Organizations should take note, however, that Secure Boot is not integrated in all Linux distros. There are also some challenges with enabling Secure Boot. Often it requires manual intervention any time a kernel or module is upgraded or may prevent some products from loading. This knowledge base article from VMWare discusses ways to address these Secure Boot issues

Securing the kernel

There are several steps organizations can take to secure the Linux kernel and take advantage of the features that are provided. We will highlight some of the best-practices that can be used and applied. Please apply these within a test-environment before applying them in production.

Kernel module signing

Since Linux 3.7, the kernel has supported digital signatures on loadable kernel modules. This facility can be enabled in the kernel with settings in CONFIG_MODULE_SIG. These options can require valid signatures; enable automatic module signing during the kernel build phase; and specify which hash algorithm to use. Additionally, local or remote keys can be used. By requiring valid digital signatures, only known valid modules can be loaded, decreasing your system’s attack surface.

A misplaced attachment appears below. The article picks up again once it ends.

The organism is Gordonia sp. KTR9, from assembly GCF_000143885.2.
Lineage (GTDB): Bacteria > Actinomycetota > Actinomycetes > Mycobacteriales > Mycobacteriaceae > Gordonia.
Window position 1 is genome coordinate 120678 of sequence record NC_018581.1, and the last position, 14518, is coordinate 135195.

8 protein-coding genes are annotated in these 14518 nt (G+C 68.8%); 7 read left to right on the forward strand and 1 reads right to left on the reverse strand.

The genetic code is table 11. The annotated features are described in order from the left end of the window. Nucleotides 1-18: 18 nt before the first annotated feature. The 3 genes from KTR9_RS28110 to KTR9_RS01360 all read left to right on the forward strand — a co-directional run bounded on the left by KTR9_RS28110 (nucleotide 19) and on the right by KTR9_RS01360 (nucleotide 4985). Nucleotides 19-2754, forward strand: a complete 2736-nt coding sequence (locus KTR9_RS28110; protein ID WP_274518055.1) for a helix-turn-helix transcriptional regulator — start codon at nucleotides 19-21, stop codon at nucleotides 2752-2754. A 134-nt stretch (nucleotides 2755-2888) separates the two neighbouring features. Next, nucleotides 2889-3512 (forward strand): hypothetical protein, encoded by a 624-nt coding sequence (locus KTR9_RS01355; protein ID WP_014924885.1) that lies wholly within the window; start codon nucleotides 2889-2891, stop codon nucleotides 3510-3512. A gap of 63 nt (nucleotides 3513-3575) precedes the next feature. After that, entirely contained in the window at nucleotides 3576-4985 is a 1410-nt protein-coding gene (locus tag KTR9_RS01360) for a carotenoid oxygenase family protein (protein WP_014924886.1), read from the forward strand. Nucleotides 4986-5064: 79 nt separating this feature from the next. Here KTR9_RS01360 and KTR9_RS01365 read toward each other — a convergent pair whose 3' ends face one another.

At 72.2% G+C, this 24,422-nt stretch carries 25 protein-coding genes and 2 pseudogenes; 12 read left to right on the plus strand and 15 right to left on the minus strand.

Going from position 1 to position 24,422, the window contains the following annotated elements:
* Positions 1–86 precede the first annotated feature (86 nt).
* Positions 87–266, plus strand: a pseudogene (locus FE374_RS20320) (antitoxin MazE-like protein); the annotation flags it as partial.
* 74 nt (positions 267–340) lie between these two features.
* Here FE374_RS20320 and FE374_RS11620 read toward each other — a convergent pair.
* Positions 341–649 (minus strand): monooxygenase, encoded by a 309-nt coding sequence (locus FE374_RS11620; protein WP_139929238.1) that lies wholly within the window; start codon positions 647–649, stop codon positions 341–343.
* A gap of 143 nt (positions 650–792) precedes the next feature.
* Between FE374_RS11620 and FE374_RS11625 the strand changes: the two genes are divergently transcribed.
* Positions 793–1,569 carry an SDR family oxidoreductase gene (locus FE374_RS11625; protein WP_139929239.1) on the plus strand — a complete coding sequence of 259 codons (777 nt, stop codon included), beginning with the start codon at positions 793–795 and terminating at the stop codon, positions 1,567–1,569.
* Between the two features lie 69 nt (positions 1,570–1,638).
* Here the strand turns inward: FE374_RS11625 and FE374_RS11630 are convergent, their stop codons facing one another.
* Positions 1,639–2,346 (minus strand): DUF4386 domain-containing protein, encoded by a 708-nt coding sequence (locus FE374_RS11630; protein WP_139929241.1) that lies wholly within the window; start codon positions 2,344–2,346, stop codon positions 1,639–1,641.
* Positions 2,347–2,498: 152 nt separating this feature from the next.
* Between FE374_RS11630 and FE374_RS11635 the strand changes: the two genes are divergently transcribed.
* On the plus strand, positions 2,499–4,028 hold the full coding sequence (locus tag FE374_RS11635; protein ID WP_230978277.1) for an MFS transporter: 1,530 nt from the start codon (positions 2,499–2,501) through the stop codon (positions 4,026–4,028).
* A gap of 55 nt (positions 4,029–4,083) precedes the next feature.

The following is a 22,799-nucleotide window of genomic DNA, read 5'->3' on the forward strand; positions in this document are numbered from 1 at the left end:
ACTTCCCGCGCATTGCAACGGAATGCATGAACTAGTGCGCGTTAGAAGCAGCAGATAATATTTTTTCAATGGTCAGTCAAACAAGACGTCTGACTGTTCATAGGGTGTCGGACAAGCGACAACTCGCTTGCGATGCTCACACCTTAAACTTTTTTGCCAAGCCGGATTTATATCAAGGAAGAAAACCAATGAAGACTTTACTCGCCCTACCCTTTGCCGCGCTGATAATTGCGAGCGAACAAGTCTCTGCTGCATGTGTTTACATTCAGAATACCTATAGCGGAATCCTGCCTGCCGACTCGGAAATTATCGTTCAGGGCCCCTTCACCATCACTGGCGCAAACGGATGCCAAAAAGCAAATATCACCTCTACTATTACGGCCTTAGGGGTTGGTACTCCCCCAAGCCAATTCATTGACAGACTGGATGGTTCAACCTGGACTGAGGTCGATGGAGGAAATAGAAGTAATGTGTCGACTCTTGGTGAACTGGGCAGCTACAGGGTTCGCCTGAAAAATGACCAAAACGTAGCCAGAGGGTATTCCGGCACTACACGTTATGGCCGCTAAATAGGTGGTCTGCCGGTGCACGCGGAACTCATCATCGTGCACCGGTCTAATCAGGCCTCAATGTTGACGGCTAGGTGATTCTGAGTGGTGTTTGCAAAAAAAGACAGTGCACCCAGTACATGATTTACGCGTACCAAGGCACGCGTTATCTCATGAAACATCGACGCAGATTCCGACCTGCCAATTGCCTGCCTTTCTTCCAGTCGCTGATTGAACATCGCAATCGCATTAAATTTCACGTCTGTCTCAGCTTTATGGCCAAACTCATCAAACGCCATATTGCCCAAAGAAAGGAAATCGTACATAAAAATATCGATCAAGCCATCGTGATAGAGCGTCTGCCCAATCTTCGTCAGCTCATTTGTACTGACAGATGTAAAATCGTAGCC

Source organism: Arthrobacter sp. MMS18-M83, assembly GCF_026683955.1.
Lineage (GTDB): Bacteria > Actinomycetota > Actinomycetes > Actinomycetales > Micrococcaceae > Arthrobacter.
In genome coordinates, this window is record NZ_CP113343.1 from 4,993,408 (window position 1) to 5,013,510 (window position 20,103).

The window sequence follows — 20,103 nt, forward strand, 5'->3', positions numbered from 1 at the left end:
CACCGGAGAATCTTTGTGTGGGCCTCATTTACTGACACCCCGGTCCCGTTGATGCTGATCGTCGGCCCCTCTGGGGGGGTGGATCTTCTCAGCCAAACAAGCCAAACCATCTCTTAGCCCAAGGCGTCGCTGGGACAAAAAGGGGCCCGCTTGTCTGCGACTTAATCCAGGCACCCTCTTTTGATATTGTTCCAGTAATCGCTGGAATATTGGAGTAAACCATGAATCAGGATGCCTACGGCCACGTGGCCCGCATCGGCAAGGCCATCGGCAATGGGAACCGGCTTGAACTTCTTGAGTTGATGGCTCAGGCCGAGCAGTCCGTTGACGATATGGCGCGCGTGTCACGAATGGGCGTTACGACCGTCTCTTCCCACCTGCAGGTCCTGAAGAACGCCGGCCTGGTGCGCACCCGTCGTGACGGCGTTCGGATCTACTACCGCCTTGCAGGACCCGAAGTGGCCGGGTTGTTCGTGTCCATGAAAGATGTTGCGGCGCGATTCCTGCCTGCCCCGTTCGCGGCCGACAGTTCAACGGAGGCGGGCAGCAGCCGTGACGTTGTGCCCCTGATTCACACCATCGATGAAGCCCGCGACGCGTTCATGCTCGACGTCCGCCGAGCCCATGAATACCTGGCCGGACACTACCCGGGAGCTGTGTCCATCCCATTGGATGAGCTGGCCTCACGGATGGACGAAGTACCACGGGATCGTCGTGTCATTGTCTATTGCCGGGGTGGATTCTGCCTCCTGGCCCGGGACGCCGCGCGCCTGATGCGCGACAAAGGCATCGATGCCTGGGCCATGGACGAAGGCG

Module loading rules

Only known modules should be loadable. Limited module support can be enabled by default, disallowing kernel module loading and specifying which modules are exempt from the ban. The following command can be used to disable the loading:

sysctl kernel.modules_disabled=1

Some modules required for system operation may normally be loaded during system operation and not at boot.  To ensure these modules are available, they must be loaded at startup prior to when loading is disabled. To load these modules, list them in a file located in /etc/modules-load.d.

Disabling modules completely

Depending on the system in question, disabling all non-necessary hardware in the kernel configuration and building all required driver code directly into the kernel rather than using modules could allow for completely disabling loadable kernel module support. For special use systems, this may be a viable option. By disallowing modules entirely, your system’s attack surface can be drastically reduced.

Fully disabling kernel module support might only be possible for special purpose systems with a known usage pattern. General purpose, user-facing machines will likely need module support to support user access patterns.

Using Linux kernel Lockdown